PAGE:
Last Tuesday, just days after the federal leaders’ French language debate inflamed passions about the niqab, two teenage boys set upon a pregnant Muslim woman on a Montreal street, grabbing her headscarf and knocking her to the ground. Now we learn that a man accosted a Canadian-born, niqab-wearing mother out with her young daughters at a Toronto mall, blocking her way and driving his elbow into her.
As if it weren’t horribly predictable that fanning niqab hysteria would lead to attacks on women. Authorities were well aware of the spike in violence against Muslim women during Quebec’s debate over the proposed Charter of Values last year.
When Harper rolled the dice with women’s safety, he knew they were loaded with snake-eyes.
(Is the West waking up?)
If there is one point that’s not debatable during an election campaign, it’s that candidates need to show up for debates.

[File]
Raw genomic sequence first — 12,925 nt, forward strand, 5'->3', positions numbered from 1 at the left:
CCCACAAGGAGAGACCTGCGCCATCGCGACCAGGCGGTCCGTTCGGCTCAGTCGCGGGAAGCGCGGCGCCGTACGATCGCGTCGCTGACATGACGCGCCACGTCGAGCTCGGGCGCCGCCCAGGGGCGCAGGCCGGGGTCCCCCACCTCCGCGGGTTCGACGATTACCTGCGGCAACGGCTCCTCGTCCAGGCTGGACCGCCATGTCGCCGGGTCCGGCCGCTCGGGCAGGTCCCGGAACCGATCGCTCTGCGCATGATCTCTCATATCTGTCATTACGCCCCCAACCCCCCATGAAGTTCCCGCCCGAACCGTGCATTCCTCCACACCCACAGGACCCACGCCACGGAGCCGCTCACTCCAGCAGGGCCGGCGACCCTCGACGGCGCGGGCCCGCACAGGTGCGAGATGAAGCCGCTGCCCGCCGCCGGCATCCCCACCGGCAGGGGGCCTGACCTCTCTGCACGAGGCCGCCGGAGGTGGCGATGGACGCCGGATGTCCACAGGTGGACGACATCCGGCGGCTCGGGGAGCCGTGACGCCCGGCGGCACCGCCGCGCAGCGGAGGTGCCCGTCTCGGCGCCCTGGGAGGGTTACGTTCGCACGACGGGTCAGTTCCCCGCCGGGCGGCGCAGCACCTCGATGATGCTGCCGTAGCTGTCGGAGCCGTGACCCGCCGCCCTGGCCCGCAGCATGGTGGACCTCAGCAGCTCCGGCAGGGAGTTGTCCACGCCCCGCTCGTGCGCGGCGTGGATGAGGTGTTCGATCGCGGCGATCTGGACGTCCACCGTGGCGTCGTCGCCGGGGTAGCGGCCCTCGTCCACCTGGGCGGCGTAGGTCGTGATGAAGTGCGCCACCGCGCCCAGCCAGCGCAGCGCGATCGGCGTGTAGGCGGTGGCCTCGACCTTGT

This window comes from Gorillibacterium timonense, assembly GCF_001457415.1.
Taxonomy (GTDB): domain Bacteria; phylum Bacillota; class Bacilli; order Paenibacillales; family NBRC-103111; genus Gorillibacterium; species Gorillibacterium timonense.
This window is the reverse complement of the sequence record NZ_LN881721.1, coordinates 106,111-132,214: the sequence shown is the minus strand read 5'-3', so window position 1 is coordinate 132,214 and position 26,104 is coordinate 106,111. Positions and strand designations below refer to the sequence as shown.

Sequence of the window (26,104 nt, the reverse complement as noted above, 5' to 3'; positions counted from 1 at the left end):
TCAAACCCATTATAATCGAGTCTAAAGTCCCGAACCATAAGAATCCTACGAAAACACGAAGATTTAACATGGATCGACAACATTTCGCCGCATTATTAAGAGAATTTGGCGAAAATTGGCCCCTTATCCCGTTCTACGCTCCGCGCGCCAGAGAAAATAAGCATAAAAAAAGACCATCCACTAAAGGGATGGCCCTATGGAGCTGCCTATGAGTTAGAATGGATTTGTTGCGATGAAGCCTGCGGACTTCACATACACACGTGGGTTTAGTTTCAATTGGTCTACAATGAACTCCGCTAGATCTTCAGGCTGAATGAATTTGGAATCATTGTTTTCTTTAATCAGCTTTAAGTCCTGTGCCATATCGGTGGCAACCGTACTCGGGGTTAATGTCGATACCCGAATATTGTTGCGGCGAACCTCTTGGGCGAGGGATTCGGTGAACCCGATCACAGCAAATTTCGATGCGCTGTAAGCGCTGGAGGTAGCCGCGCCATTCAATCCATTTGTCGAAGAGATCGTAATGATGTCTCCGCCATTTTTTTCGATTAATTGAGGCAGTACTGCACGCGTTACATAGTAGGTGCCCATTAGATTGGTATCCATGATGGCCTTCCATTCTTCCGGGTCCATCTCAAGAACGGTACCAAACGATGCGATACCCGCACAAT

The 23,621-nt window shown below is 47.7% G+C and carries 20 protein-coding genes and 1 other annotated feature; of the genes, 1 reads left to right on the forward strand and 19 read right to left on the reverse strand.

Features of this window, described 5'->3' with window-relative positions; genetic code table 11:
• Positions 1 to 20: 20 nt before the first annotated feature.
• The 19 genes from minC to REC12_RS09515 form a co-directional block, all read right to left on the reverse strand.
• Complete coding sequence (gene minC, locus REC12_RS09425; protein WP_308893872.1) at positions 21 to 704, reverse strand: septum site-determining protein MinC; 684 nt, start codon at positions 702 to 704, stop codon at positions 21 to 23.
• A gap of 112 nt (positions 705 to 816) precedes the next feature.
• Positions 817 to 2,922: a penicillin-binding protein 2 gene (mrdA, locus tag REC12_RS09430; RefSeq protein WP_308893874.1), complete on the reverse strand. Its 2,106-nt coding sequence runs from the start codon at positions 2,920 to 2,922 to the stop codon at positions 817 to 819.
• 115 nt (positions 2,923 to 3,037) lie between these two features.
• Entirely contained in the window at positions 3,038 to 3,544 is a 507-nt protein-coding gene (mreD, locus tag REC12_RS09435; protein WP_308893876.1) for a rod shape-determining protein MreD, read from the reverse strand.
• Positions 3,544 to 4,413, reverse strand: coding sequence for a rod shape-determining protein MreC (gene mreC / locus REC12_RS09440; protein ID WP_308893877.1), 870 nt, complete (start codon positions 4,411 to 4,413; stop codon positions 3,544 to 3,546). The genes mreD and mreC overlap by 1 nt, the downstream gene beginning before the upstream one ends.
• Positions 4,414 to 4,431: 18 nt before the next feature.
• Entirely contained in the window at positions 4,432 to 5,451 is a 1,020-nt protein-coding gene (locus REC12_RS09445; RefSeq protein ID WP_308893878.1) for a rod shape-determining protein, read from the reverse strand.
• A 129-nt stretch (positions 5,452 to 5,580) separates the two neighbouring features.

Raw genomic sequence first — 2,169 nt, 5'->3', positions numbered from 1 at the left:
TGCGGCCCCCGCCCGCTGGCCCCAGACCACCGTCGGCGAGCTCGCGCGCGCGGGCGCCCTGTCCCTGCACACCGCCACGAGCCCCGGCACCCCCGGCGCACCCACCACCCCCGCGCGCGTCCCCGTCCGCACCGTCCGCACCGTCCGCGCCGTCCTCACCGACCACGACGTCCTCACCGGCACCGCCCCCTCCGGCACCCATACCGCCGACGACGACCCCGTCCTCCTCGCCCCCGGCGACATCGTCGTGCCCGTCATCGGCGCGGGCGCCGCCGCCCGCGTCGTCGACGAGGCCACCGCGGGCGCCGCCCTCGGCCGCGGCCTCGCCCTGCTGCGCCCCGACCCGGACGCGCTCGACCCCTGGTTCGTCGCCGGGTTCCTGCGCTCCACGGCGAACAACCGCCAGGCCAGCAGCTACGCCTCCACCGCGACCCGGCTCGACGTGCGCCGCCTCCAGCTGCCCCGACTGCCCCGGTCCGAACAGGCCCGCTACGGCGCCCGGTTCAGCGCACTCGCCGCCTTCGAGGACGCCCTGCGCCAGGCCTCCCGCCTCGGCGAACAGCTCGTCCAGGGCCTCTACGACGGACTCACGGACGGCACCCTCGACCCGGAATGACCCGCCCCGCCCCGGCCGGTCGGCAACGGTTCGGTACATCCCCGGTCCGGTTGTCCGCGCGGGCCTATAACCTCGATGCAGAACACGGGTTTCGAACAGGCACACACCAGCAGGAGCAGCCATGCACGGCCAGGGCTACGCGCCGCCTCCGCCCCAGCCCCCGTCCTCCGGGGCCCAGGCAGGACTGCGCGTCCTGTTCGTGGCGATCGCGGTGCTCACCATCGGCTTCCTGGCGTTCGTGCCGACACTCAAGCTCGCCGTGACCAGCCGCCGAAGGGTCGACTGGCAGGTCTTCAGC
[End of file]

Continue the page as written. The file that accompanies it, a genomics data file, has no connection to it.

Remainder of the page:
It’s truly astounding that during the current federal campaign, some Conservative candidates have not been attending debates. Whose votes are these people hoping to snare, if not those of the folks in their constituency who attend these forums in the expectation that the candidate will be there? Only sheer arrogance, born of a certainty of epic proportions that Calgary ridings are theirs for the taking, could be the motivating factor for these seemingly apathetic candidates.
No one can blame voters for feeling insulted at these no-shows. It’s as though they’re simply not important enough for the candidates to waste their time with.
GAMBLING WITH REFUGEE LIVES
The Prime Minister’s Office directed Canadian immigration officials to stop processing one of the most vulnerable classes of Syrian refugees this spring and declared that all UN-referred refugees would require approval from the Prime Minister, a decision that halted a critical aspect of Canada’s response to a global crisis.